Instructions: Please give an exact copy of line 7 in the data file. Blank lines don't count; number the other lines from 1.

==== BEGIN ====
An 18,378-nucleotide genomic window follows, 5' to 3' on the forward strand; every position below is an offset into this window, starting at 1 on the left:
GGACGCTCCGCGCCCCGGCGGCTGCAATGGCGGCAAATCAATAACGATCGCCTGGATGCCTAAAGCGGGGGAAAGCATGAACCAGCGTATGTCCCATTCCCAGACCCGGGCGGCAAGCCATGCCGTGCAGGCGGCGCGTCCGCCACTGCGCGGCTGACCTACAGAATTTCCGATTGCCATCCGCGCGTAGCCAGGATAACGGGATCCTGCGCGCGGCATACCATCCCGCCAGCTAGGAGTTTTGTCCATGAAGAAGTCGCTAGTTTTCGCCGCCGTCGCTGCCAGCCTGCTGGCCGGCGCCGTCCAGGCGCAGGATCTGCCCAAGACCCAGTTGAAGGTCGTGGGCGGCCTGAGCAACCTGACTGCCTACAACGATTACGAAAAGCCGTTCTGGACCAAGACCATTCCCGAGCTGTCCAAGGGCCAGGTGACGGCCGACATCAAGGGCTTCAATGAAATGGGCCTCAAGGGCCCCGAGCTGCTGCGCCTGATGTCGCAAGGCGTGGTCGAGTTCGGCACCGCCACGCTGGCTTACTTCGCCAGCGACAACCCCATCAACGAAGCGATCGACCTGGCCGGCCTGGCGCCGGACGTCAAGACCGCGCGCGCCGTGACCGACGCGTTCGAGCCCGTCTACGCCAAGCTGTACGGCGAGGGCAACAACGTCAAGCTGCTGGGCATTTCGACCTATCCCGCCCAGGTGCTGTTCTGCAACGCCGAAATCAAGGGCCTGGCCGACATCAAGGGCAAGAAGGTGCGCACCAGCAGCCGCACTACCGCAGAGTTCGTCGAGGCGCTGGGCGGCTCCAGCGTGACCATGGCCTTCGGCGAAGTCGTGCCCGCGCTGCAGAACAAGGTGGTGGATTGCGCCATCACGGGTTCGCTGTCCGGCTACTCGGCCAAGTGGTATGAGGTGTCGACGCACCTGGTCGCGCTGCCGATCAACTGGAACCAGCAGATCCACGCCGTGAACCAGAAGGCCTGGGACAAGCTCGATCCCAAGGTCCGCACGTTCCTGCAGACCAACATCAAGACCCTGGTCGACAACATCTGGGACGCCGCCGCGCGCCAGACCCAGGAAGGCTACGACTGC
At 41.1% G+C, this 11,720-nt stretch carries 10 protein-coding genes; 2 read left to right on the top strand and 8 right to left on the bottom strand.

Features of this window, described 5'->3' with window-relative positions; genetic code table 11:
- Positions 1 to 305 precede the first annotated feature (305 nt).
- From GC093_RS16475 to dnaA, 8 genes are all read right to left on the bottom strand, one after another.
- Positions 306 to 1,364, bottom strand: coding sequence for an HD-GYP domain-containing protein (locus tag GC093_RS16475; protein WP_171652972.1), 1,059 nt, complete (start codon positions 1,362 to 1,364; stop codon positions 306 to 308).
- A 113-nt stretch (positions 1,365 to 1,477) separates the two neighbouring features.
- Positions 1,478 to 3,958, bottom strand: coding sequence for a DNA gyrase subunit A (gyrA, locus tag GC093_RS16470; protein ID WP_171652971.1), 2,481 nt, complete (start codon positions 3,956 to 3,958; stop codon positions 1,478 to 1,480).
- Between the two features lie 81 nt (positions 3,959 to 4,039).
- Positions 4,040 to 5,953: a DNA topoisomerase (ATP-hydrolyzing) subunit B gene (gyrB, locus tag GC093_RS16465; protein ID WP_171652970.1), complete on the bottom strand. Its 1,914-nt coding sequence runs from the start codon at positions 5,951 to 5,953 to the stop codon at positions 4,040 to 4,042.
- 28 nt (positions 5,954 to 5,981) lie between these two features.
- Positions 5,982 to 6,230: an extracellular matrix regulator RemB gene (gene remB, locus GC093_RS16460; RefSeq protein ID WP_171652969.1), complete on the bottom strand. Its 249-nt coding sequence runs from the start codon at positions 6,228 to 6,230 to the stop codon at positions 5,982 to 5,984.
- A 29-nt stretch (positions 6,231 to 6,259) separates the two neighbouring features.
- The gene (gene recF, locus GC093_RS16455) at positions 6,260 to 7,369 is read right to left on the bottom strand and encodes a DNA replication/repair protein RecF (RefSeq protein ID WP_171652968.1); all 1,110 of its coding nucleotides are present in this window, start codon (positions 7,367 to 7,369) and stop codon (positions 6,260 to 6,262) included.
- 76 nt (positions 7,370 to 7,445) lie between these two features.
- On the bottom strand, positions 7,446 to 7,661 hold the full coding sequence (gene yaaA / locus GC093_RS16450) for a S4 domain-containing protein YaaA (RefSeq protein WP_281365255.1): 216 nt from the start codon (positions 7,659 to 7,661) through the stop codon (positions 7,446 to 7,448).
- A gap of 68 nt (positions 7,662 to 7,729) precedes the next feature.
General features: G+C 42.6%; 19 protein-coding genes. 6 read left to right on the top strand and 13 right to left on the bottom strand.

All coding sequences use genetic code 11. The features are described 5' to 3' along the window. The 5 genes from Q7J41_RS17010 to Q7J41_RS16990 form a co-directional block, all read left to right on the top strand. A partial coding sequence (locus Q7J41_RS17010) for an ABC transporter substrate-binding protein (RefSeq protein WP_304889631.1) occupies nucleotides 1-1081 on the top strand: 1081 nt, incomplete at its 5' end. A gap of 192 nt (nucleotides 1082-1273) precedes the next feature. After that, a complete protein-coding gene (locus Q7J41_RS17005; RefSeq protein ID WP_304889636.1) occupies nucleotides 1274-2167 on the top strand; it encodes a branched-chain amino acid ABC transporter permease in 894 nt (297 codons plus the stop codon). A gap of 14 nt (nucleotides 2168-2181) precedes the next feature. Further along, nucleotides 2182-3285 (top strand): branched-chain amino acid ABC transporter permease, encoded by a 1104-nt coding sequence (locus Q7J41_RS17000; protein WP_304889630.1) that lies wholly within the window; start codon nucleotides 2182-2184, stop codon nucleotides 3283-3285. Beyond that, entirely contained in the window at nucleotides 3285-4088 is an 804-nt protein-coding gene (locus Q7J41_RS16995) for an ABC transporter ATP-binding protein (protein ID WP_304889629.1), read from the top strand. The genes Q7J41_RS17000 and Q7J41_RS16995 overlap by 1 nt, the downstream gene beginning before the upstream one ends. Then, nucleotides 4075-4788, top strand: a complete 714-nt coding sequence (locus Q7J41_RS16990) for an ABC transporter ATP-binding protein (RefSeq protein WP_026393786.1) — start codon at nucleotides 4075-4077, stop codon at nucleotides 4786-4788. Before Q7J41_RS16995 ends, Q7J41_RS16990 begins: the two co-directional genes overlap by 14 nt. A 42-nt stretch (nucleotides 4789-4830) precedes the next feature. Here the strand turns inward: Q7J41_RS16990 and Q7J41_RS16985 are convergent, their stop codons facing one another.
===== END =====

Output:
- Positions 306 to 1,364, bottom strand: coding sequence for an HD-GYP domain-containing protein (locus tag GC093_RS16475; protein WP_171652972.1), 1,059 nt, complete (start codon positions 1,362 to 1,364; stop codon positions 306 to 308).